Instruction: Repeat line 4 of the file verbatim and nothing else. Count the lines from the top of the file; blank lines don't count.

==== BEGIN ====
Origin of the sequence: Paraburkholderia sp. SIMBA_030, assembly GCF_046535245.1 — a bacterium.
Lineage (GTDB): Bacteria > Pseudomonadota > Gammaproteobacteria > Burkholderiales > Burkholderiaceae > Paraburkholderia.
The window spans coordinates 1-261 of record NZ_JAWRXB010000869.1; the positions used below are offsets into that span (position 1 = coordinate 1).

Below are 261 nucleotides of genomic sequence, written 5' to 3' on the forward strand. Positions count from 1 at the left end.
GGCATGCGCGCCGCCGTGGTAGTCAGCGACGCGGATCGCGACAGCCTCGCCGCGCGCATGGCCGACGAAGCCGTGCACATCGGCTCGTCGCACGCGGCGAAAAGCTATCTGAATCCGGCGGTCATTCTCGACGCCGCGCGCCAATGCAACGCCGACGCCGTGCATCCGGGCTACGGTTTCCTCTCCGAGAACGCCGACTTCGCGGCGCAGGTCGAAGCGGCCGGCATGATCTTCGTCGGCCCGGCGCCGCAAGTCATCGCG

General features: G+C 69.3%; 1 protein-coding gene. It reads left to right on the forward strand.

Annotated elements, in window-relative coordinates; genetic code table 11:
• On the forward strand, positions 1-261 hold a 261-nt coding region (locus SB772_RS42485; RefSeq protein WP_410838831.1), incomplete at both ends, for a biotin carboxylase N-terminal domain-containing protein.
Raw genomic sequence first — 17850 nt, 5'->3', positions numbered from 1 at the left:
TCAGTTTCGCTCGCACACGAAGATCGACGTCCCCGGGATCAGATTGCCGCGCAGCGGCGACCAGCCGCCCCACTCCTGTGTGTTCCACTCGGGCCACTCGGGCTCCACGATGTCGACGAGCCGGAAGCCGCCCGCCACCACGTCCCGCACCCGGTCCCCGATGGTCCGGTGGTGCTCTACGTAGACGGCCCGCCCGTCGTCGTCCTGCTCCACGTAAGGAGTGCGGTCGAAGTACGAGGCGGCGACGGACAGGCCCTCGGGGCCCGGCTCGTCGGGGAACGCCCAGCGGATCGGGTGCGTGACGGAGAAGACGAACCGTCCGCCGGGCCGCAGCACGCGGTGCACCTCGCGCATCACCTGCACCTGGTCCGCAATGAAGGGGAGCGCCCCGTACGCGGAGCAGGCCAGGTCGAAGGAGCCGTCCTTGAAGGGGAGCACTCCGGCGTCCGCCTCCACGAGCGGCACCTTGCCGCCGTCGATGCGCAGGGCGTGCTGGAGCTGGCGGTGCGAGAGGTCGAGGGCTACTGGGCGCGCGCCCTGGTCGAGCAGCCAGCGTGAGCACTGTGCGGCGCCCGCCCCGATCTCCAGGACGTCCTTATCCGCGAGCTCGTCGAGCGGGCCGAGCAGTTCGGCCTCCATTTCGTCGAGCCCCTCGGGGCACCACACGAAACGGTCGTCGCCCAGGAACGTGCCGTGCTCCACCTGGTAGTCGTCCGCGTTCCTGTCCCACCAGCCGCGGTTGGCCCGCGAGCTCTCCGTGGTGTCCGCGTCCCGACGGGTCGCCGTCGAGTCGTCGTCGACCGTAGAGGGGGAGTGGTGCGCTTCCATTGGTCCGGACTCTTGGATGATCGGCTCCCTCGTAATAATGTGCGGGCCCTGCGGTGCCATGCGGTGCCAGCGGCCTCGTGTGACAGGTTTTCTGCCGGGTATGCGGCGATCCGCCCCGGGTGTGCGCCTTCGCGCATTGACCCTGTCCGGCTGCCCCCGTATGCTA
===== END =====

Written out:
Below are 261 nucleotides of genomic sequence, written 5' to 3' on the forward strand. Positions count from 1 at the left end.